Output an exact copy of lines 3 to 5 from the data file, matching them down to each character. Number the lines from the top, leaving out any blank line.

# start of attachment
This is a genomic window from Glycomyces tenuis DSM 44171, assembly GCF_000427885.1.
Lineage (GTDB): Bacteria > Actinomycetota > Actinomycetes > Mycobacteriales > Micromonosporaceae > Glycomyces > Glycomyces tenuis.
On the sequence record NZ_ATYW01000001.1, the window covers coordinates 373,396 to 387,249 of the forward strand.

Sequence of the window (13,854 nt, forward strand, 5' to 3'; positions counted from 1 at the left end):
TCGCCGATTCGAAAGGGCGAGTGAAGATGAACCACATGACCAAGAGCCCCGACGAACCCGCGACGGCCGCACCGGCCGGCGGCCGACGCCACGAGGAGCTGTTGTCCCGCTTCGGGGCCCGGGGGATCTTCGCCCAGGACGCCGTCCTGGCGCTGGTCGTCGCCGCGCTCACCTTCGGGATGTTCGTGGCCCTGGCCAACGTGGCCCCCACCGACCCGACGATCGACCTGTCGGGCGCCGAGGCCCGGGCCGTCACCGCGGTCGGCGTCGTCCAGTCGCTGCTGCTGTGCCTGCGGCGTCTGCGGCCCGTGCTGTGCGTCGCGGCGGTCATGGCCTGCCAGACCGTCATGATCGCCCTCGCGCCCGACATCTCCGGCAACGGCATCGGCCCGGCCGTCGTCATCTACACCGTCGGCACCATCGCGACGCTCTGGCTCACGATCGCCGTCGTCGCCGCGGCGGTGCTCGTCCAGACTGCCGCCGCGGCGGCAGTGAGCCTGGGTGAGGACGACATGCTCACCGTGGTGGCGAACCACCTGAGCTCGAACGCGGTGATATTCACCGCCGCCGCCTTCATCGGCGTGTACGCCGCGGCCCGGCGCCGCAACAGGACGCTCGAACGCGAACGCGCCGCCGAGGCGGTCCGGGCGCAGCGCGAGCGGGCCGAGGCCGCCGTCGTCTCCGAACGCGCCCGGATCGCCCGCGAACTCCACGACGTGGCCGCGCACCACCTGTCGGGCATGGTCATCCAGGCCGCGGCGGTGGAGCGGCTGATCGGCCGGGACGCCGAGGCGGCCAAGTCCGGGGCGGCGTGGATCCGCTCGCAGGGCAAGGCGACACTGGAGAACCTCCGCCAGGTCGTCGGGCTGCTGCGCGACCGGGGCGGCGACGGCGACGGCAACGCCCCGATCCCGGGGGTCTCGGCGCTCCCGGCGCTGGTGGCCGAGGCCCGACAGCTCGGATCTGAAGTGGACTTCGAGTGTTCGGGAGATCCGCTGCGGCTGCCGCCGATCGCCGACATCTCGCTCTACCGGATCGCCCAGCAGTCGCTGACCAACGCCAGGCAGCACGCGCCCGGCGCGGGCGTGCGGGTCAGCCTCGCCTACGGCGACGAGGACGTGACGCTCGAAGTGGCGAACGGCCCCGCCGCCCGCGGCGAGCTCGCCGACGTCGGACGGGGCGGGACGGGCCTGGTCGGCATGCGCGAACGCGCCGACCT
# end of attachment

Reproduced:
On the sequence record NZ_ATYW01000001.1, the window covers coordinates 373,396 to 387,249 of the forward strand.

Sequence of the window (13,854 nt, forward strand, 5' to 3'; positions counted from 1 at the left end):
TCGCCGATTCGAAAGGGCGAGTGAAGATGAACCACATGACCAAGAGCCCCGACGAACCCGCGACGGCCGCACCGGCCGGCGGCCGACGCCACGAGGAGCTGTTGTCCCGCTTCGGGGCCCGGGGGATCTTCGCCCAGGACGCCGTCCTGGCGCTGGTCGTCGCCGCGCTCACCTTCGGGATGTTCGTGGCCCTGGCCAACGTGGCCCCCACCGACCCGACGATCGACCTGTCGGGCGCCGAGGCCCGGGCCGTCACCGCGGTCGGCGTCGTCCAGTCGCTGCTGCTGTGCCTGCGGCGTCTGCGGCCCGTGCTGTGCGTCGCGGCGGTCATGGCCTGCCAGACCGTCATGATCGCCCTCGCGCCCGACATCTCCGGCAACGGCATCGGCCCGGCCGTCGTCATCTACACCGTCGGCACCATCGCGACGCTCTGGCTCACGATCGCCGTCGTCGCCGCGGCGGTGCTCGTCCAGACTGCCGCCGCGGCGGCAGTGAGCCTGGGTGAGGACGACATGCTCACCGTGGTGGCGAACCACCTGAGCTCGAACGCGGTGATATTCACCGCCGCCGCCTTCATCGGCGTGTACGCCGCGGCCCGGCGCCGCAACAGGACGCTCGAACGCGAACGCGCCGCCGAGGCGGTCCGGGCGCAGCGCGAGCGGGCCGAGGCCGCCGTCGTCTCCGAACGCGCCCGGATCGCCCGCGAACTCCACGACGTGGCCGCGCACCACCTGTCGGGCATGGTCATCCAGGCCGCGGCGGTGGAGCGGCTGATCGGCCGGGACGCCGAGGCGGCCAAGTCCGGGGCGGCGTGGATCCGCTCGCAGGGCAAGGCGACACTGGAGAACCTCCGCCAGGTCGTCGGGCTGCTGCGCGACCGGGGCGGCGACGGCGACGGCAACGCCCCGATCCCGGGGGTCTCGGCGCTCCCGGCGCTGGTGGCCGAGGCCCGACAGCTCGGATCTGAAGTGGACTTCGAGTGTTCGGGAGATCCGCTGCGGCTGCCGCCGATCGCCGACATCTCGCTCTACCGGATCGCCCAGCAGTCGCTGACCAACGCCAGGCAGCACGCGCCCGGCGCGGGCGTGCGGGTCAGCCTCGCCTACGGCGACGAGGACGTGACGCTCGAAGTGGCGAACGGCCCCGCCGCCCGCGGCGAGCTCGCCGACGTCGGACGGGGCGGGACGGGCCTGGTCGGCATGCGCGAACGCGCCGACCT